While loss and loneliness go hand-in-hand, this 2-man play was a portrayal of stumbling across
genuine connection through the fog of grief. Two characters, experiencing hardships in their own ways;
with polar opposite coping mechanisms, lifestyles and personalities cross paths to create a narrative
between themselves that is both meaningful and expressive of our wider society.
Having worked with homeless people myself, I can safely say that Colin Hurley’s representation
of Euston (the homeless guy) embodied everything that was indicative of those living right on the
fringes of society. The gruffness, dry humour and intimidatingly hard exterior – masking an internal
squidgy-ness – truly represented the conflict of a person worn down by the struggles of society. He
fulfilled the role with the empathy required and connected with the audience in a way that proved he
understood his character’s relationship with them.
Both of the actors played the wide variety of characters, examined through snippets during flashbacks and peeks through the curtains of other peoples lives, exquisitely. What particularly startled me was George Rowland’s (who played ‘the boy’ and confidante to Euston) ability to switch from the serenity, social awkwardness and innocence of his ‘main’ character, straight into the anger of another of his characters in a way that made me jump out of my seat. His portrayal of anger and aggression, through people who were dissatisfied in their lives truly shook me to my core and made me feel the emotion that an onlooker would feel when confronted with such an outburst in real life.
Both actors must be commended for their diverse skillset, fluctuating dramatically and rapidly between playing a screaming child or barking dog to a fully-fledged, rational grown up with the smoothest of transitions.
The stage set-up and direction were also exquisite, with the use of space and props that made
up what appeared to be a junk yard being so incredibly basic. Yet, with the themes of the play being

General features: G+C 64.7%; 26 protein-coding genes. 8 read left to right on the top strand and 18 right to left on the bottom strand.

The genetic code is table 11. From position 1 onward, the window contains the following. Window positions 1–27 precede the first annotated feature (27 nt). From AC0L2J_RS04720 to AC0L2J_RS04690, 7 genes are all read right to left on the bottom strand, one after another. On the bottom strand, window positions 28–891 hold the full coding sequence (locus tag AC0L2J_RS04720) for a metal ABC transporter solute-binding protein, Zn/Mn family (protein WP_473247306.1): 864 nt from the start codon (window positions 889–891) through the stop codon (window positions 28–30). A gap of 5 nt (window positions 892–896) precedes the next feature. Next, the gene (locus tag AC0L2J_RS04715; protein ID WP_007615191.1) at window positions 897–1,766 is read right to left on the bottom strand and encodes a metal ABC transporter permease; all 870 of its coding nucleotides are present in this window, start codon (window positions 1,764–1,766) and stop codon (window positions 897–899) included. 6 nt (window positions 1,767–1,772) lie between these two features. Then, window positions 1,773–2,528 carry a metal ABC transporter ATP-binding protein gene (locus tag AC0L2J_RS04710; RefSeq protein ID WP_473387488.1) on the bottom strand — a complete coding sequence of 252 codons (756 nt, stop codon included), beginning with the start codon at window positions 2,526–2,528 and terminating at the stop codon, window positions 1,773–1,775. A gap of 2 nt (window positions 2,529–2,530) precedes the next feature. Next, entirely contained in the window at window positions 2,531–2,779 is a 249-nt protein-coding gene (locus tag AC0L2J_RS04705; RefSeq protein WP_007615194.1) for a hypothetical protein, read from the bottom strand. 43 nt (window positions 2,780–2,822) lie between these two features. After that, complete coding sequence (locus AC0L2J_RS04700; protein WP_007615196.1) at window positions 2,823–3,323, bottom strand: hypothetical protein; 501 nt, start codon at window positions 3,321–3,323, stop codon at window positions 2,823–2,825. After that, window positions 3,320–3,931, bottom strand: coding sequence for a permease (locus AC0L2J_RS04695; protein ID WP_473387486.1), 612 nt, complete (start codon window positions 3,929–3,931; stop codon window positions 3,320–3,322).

incredibly raw and dynamic and with the actors use of their bodies to tell the story, there was little need
for extravagance. Whether it was producer Zoe Waites, director Philip Wilson or a combination of the
cast and crew, the way the team managed the stage to embody the narratives they were trying to
convey was almost remarkable. This play was an example of how simple really is best, as it gave way for
the characters true selves to come forward without distractions of grandeur that would entirely
unfitting with such a script.
The writing, by playwright John Straiton was poetic and exquisite, allowing the audience to follow along and capture the emotion of 2 actors playing interchanging characters with only SOME (albeit a little) confusion. The Boy with the Bee Jar touched on multiple politically and culturally taboo subjects, on everything from teenage stabbings to drug addicted parents in an intellectual, thought- provoking way. These themes were touched upon with sensitivity and in a way that brought humanity to issues that our society tries to skirt around. Having said this, whilst the play was brimming with ideals of
the liberal agenda, the entirely white (and dare I say middle class) cast and crew did not represent the
reality of the many urban themes they covered, nor would it encourage a diverse audience who could
potentially benefit from the discussion.
The Boy with the Bee Jar is on at Hope Theatre in Islington until 17th of July and tickets start at £12. More information and booking via the website here.